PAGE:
SINGAPORE – The race to be South-east Asia’s best-performing currency in 2023 looks to be between the Thai baht and the Singapore dollar.
The baht is set to be powered by an influx of Chinese tourists after China rescinded most of its Covid-19 controls over the past month, paving the way for a recovery in outbound travel. The mainland is also Thailand’s biggest export market, so the efforts by the world’s second-largest economy to bolster growth should help too.
The baht may get an early boost to start the year if December inflation numbers due on Thursday show that Thailand’s consumer price index is starting to rise again, as economists forecast.
The Bank of Thailand has already said it expects to keep raising interest rates in the first half of 2023, and any upside surprise in the data may see markets pricing in a longer tightening cycle.
The Thai currency should also benefit along with its Asian peers as the United States Federal Reserve slows the pace of its own rate hikes, pushing down the dollar, said Mr Christopher Wong, a foreign exchange strategist at OCBC Bank.
“The baht is likely to lead gains among Asia ex-Japan (currencies) for 2023 on the China reopening, slower Fed hikes and a moderate-to-soft US dollar profile,” Mr Wong said. “Domestic growth will be supported by sustained recovery in tourism.”
The other potential winner in the region is the Singapore dollar, which was the only Asian currency to appreciate against the greenback in 2022, with a 0.3 per cent gain. The Singapore currency was up 0.26 per cent to 1.3452 per US dollar at 5pm on Tuesday.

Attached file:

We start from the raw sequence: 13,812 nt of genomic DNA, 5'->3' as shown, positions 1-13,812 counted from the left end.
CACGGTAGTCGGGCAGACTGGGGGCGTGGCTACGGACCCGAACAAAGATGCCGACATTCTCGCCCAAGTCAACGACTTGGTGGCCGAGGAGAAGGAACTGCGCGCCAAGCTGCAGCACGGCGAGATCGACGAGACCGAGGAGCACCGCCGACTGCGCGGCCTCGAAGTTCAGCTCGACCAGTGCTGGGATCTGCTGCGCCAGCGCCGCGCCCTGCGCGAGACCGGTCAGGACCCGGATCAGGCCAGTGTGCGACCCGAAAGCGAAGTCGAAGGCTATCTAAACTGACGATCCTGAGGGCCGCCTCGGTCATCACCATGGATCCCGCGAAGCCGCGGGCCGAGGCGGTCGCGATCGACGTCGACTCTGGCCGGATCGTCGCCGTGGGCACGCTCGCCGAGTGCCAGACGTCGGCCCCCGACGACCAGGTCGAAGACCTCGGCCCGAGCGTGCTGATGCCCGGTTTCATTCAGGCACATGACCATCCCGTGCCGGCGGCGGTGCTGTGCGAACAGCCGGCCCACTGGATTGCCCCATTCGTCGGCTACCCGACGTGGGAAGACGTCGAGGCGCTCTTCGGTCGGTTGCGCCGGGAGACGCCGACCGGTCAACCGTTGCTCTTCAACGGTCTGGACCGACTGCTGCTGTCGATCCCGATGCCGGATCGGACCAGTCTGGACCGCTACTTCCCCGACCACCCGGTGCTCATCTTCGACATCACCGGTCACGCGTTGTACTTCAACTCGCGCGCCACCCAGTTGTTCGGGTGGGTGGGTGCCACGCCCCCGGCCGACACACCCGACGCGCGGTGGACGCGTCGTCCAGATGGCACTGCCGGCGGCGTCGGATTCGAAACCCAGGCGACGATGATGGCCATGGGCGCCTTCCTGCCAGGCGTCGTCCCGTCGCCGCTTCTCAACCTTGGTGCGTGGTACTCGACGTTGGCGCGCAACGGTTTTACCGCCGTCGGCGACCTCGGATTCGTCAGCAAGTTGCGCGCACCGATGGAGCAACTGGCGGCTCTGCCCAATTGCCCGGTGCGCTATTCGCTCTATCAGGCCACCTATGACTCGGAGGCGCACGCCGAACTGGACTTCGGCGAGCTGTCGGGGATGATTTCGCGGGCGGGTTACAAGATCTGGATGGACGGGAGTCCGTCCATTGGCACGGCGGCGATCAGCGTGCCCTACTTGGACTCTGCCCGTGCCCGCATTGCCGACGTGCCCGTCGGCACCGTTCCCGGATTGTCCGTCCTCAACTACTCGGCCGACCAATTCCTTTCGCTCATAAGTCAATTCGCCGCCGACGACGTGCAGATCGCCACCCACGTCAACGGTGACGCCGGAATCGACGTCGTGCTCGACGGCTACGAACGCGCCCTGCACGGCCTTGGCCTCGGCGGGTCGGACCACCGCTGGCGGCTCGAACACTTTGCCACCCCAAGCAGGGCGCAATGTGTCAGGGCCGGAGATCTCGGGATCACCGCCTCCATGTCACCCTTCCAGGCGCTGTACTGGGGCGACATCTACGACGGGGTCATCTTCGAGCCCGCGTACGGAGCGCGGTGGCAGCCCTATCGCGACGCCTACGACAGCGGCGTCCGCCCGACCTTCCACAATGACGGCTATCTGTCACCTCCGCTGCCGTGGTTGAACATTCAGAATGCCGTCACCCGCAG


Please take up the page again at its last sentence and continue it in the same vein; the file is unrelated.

The Singdollar has benefited from policy tightening by the Monetary Authority of Singapore (MAS), which recentred the midpoint of its exchange rate band higher three times in 2022 to fight inflation. Further tightening cannot be ruled out as core inflation remained above 5 per cent in November despite the tighter policy settings.
“The Singapore dollar should remain resilient on the back of macro fundamentals and China reopening optimism,” Mr Wong said.
“The case for further MAS tightening is still plausible if inflationary pressures in Singapore continue. But it could be a case of slope steepening to anchor medium-term inflationary expectations.”
The other main regional currencies are beset with negatives, which means they are unlikely to match the two likely front runners.
The Indonesian rupiah is set to struggle as the central bank has already signalled that its hiking cycle may be nearing its end. The Philippine peso is set to be weighed down by the nation’s trade deficit, while Malaysia’s ringgit is losing its tailwind as the outlook for commodity prices worsens. BLOOMBERG
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